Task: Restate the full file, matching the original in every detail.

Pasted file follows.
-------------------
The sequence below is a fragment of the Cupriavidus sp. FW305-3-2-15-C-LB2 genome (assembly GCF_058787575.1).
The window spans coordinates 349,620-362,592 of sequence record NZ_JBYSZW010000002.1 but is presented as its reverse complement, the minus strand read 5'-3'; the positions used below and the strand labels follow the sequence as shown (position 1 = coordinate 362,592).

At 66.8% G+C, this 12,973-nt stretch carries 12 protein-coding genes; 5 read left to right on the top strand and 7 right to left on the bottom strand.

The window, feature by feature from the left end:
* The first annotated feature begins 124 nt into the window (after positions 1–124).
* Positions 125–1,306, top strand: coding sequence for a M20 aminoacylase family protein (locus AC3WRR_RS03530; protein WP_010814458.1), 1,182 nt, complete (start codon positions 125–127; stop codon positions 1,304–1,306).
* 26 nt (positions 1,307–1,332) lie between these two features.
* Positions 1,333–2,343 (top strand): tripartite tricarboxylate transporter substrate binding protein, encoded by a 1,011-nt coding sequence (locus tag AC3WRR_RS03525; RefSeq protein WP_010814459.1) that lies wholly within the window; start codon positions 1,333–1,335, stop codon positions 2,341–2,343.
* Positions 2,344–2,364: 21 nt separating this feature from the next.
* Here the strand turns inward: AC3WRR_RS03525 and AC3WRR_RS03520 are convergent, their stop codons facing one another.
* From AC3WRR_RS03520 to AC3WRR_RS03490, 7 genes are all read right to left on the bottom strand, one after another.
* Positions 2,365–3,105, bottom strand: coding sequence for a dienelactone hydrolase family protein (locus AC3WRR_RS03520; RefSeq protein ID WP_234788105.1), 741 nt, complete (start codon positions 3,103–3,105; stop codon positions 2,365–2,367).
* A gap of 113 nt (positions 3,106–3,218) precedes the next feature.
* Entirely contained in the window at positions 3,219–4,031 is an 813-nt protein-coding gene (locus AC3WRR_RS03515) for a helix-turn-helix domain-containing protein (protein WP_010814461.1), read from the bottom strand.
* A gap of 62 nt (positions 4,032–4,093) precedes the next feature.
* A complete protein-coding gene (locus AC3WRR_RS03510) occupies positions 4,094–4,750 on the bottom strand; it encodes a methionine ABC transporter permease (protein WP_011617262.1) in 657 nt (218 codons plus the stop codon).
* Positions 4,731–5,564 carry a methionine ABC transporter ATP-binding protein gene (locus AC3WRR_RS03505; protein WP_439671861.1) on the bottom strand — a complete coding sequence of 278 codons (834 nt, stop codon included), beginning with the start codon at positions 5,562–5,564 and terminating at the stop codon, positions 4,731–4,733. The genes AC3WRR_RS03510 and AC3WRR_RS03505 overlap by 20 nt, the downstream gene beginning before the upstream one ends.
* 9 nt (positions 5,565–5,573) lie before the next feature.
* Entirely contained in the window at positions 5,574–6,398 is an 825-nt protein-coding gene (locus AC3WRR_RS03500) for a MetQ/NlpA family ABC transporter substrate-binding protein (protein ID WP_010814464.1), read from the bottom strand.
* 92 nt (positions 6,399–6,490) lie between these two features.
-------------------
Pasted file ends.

The sequence below is a fragment of the Cupriavidus sp. FW305-3-2-15-C-LB2 genome (assembly GCF_058787575.1).
The window spans coordinates 349,620-362,592 of sequence record NZ_JBYSZW010000002.1 but is presented as its reverse complement, the minus strand read 5'-3'; the positions used below and the strand labels follow the sequence as shown (position 1 = coordinate 362,592).

At 66.8% G+C, this 12,973-nt stretch carries 12 protein-coding genes; 5 read left to right on the top strand and 7 right to left on the bottom strand.

The window, feature by feature from the left end:
* The first annotated feature begins 124 nt into the window (after positions 1–124).
* Positions 125–1,306, top strand: coding sequence for a M20 aminoacylase family protein (locus AC3WRR_RS03530; protein WP_010814458.1), 1,182 nt, complete (start codon positions 125–127; stop codon positions 1,304–1,306).
* 26 nt (positions 1,307–1,332) lie between these two features.
* Positions 1,333–2,343 (top strand): tripartite tricarboxylate transporter substrate binding protein, encoded by a 1,011-nt coding sequence (locus tag AC3WRR_RS03525; RefSeq protein WP_010814459.1) that lies wholly within the window; start codon positions 1,333–1,335, stop codon positions 2,341–2,343.
* Positions 2,344–2,364: 21 nt separating this feature from the next.
* Here the strand turns inward: AC3WRR_RS03525 and AC3WRR_RS03520 are convergent, their stop codons facing one another.
* From AC3WRR_RS03520 to AC3WRR_RS03490, 7 genes are all read right to left on the bottom strand, one after another.
* Positions 2,365–3,105, bottom strand: coding sequence for a dienelactone hydrolase family protein (locus AC3WRR_RS03520; RefSeq protein ID WP_234788105.1), 741 nt, complete (start codon positions 3,103–3,105; stop codon positions 2,365–2,367).
* A gap of 113 nt (positions 3,106–3,218) precedes the next feature.
* Entirely contained in the window at positions 3,219–4,031 is an 813-nt protein-coding gene (locus AC3WRR_RS03515) for a helix-turn-helix domain-containing protein (protein WP_010814461.1), read from the bottom strand.
* A gap of 62 nt (positions 4,032–4,093) precedes the next feature.
* A complete protein-coding gene (locus AC3WRR_RS03510) occupies positions 4,094–4,750 on the bottom strand; it encodes a methionine ABC transporter permease (protein WP_011617262.1) in 657 nt (218 codons plus the stop codon).
* Positions 4,731–5,564 carry a methionine ABC transporter ATP-binding protein gene (locus AC3WRR_RS03505; protein WP_439671861.1) on the bottom strand — a complete coding sequence of 278 codons (834 nt, stop codon included), beginning with the start codon at positions 5,562–5,564 and terminating at the stop codon, positions 4,731–4,733. The genes AC3WRR_RS03510 and AC3WRR_RS03505 overlap by 20 nt, the downstream gene beginning before the upstream one ends.
* 9 nt (positions 5,565–5,573) lie before the next feature.
* Entirely contained in the window at positions 5,574–6,398 is an 825-nt protein-coding gene (locus AC3WRR_RS03500) for a MetQ/NlpA family ABC transporter substrate-binding protein (protein ID WP_010814464.1), read from the bottom strand.
* 92 nt (positions 6,399–6,490) lie between these two features.